Table 1. Comparison of genomic DNA extraction methods Lane no. Feather Incubation Lysis 2% on agarose size period temperature CTAB gel Agarose gel A 1. Medium Several days 55[degrees]C Yes 2. Medium Several days 55[degrees]C Yes 3. Medium Several days 55[degrees]C Yes 4. Medium Several days 55[degrees]C Yes 5. Medium Several days 55[degrees]C Yes Agarose gel B 1. Medium 24h 37[degrees]C No 2. Medium 24h 37[degrees]C No 3. Medium 24h 37[degrees]C No 4. Medium 24h 37[degrees]C No 5. Medium 24h 37[degrees]C Yes 6. Medium 24h 37[degrees]C Yes 7. Medium 24h 37[degrees]C Yes 8. Control Bromophenol blue loading dye 9. Medium 24h 37[degrees]C No 10. Medium 24h 37[degrees]C No 11. Medium 24h 37[degrees]C No 12. Medium 24h 37[degrees]C No 13. Medium 24h 37[degrees]C No 14. Medium 24h 37[degrees]C No 15. Medium 24h 37[degrees]C No 16. Control Bromophenol blue loading dye Lane no. Mode of 3M sodium on agarose shaking acetate and propanol Agarose gel A 1. Gentle shaked Both 2. Gentle shaked Both 3. Gentle shaked Both 4. Gentle shaked Both 5. Gentle shaked Both Agarose gel B 1. Not shaked Propanol 2. Not shaked Propanol 3. Not shaked Propanol 4. Not shaked Propanol 5. Gentle shaked Propanol 6. Gentle shaked Propanol 7. Gentle shaked Propanol 8. 9. Not shaked 3M sodium acetate 10. Not shaked 3M sodium acetate 11. Not shaked 3M sodium acetate 12. Not shaked 3M sodium acetate 13. Not shaked 3M sodium acetate 14. Not shaked 3M sodium acetate 15. Not shaked 3M sodium acetate 16. Lane no. Mixture of Quality of on agarose solvents extracted DNA Agarose gel A 1. A&B Good 2. A&B Good 3. A&B Good 4. A&B Poor 5. A&B Good Agarose gel B 1. A Poor 2. A Poor 3. A Not detected 4. A Poor 5. A Good 6. A Not detected 7. A Good 8. 9. B Poor 10. B Poor 11. B Not detected 12. B Not detected 13. B Not detected 14. B Poor 15. B Poor 16. A: phenol: chloroform: isoamyl alcohol (25:24:1); B: phenol: chloroform (25:24)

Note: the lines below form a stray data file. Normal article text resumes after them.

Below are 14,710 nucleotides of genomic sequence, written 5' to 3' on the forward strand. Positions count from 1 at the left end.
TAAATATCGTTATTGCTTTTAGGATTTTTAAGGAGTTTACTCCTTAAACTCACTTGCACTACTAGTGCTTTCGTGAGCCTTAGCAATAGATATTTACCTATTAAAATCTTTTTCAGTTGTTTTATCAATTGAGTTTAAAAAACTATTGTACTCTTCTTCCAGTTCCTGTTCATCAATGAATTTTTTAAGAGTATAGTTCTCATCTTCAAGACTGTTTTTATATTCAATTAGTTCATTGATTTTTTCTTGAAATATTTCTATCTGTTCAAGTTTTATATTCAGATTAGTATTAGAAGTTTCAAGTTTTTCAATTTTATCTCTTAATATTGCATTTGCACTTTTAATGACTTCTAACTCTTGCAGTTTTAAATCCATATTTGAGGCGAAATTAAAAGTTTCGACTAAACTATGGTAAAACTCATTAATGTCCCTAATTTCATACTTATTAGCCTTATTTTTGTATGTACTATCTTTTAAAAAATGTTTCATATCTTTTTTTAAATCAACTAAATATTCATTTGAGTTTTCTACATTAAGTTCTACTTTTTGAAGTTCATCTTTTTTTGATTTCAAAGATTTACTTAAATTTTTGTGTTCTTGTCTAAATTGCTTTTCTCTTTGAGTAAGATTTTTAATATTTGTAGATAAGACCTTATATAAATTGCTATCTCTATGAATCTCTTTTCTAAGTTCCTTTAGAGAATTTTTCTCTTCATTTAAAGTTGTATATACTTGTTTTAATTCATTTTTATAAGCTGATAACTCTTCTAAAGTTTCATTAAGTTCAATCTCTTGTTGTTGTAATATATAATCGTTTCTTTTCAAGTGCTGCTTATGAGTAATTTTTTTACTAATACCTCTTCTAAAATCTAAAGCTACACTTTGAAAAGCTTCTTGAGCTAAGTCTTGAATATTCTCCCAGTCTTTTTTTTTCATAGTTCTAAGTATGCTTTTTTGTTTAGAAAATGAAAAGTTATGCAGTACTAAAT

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|Author:||Andleeb, Saiqa; Shamim, Sara; Awan, Muhammad Naeem; Minhas, Riaz Aziz|
|Publication:||Pakistan Journal of Scientific and Industrial Research Series B: Biological Sciences|
|Date:||Jul 1, 2012|